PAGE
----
POWER bills will be slashed, with the state government banning over-investment by electricity companies.
In a speech to the industry today, NSW Energy Minister Chris Hartcher will announce he will stop electricity companies upgrading their infrastructure unnecessarily, or "gold-plating" the network.
Mr Hartcher told the Daily Telegraph he promised this would cut power bills for NSW families and businesses.
"Given network costs are responsible for around 50 per cent of a power bill, these additional savings will continue to place downward pressure on electricity prices for customers after being hit with Labor's legacy of double-digit price hikes,'' Mr Hartcher said.
Mr Hartcher will tell the industry today that, after a 2009 state government decision to sign off on $15.3 billion in network upgrades, consumers saw rising energy prices for five years.
''For too long the energy industry has tried to fly under the radar. Well, people are noticing. And it's time to step up,'' he said.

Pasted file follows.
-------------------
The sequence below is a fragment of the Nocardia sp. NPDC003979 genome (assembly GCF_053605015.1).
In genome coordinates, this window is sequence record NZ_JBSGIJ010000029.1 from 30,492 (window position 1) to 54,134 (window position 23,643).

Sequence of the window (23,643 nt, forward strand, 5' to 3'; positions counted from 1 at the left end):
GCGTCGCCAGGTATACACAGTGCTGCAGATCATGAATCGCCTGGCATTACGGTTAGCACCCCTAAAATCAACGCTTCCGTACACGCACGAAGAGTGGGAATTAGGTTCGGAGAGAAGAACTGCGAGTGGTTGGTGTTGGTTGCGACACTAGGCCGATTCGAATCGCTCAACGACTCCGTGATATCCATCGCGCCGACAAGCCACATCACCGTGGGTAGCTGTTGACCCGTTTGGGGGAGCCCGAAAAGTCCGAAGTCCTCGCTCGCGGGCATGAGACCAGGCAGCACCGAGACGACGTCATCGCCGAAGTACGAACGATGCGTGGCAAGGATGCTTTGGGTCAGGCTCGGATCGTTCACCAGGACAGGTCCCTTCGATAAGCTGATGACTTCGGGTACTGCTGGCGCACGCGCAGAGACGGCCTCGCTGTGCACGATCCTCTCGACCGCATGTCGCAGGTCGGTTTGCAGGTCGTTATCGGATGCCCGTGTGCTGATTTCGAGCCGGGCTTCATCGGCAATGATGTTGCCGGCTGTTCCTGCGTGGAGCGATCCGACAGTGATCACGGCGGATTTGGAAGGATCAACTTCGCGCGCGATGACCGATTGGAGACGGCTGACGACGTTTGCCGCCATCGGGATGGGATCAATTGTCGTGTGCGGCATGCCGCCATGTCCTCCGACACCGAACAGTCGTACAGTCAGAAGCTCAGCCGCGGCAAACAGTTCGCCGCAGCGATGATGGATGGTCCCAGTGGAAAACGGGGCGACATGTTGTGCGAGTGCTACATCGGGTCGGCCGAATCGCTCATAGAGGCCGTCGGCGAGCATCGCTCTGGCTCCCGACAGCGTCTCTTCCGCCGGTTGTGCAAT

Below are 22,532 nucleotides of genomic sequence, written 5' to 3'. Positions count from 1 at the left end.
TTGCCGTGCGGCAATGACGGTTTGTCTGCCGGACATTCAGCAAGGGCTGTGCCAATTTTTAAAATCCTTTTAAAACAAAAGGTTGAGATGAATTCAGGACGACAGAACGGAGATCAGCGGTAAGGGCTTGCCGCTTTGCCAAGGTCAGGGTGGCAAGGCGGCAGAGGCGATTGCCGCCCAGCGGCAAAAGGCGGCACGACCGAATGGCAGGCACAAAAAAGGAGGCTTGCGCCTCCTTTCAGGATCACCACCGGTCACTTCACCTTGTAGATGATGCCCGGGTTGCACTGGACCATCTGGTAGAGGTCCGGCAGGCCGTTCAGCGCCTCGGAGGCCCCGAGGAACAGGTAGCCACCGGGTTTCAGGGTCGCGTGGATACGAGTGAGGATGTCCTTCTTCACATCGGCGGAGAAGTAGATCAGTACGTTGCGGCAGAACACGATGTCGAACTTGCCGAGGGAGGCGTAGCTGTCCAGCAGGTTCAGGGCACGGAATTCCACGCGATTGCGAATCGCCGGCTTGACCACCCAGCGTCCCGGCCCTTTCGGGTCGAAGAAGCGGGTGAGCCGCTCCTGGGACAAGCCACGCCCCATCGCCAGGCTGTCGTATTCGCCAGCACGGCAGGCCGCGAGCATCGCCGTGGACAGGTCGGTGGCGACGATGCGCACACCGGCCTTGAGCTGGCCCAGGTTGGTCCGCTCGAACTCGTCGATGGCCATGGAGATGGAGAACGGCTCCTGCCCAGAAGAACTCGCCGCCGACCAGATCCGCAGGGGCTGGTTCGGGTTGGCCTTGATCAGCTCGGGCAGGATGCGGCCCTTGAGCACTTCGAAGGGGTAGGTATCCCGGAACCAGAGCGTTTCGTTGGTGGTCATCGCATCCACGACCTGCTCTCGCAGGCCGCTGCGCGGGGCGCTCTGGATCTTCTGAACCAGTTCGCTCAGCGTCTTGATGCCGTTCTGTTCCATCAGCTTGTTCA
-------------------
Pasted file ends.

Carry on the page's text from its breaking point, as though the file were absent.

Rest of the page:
``The customer out there is far more knowledgeable than we give them credit for - and we need to help them utilise that knowledge so it delivers better outcomes right along the line.''
The government announced in April that, after the merger of Ausgrid, Endeavour Energy and Essential Energy, households would see savings of $2.5 billion, allowing electricity prices to be capped at or below inflation.
In the past five years, the average household electricity bill has risen between 37 and 80 per cent.
Mr Hartcher said that the merger and the review of "gold-plating" had led to price rises only increasing by 1.7 per cent this year, compared with 18 per cent last year.
Mr Hartcher said the ban on over- investment would not reduce the reliability of electricity in NSW.
''That means investment will now be delivered only when necessary and only when appropriate - and not driven by arbitrary design criteria that tells businesses how many poles to build here and how many substations to build there,'' Mr Harcher said.
''Existing licence conditions will be modified to remove the design planning criteria, but retain the existing targets - the average and individual powerline outage number and duration targets - and will come into effect on 1 July 2014."
Mr Hartcher said these changes would add at least $200 million in savings on top of the $2.5 billion saved through the merger of the electricity companies.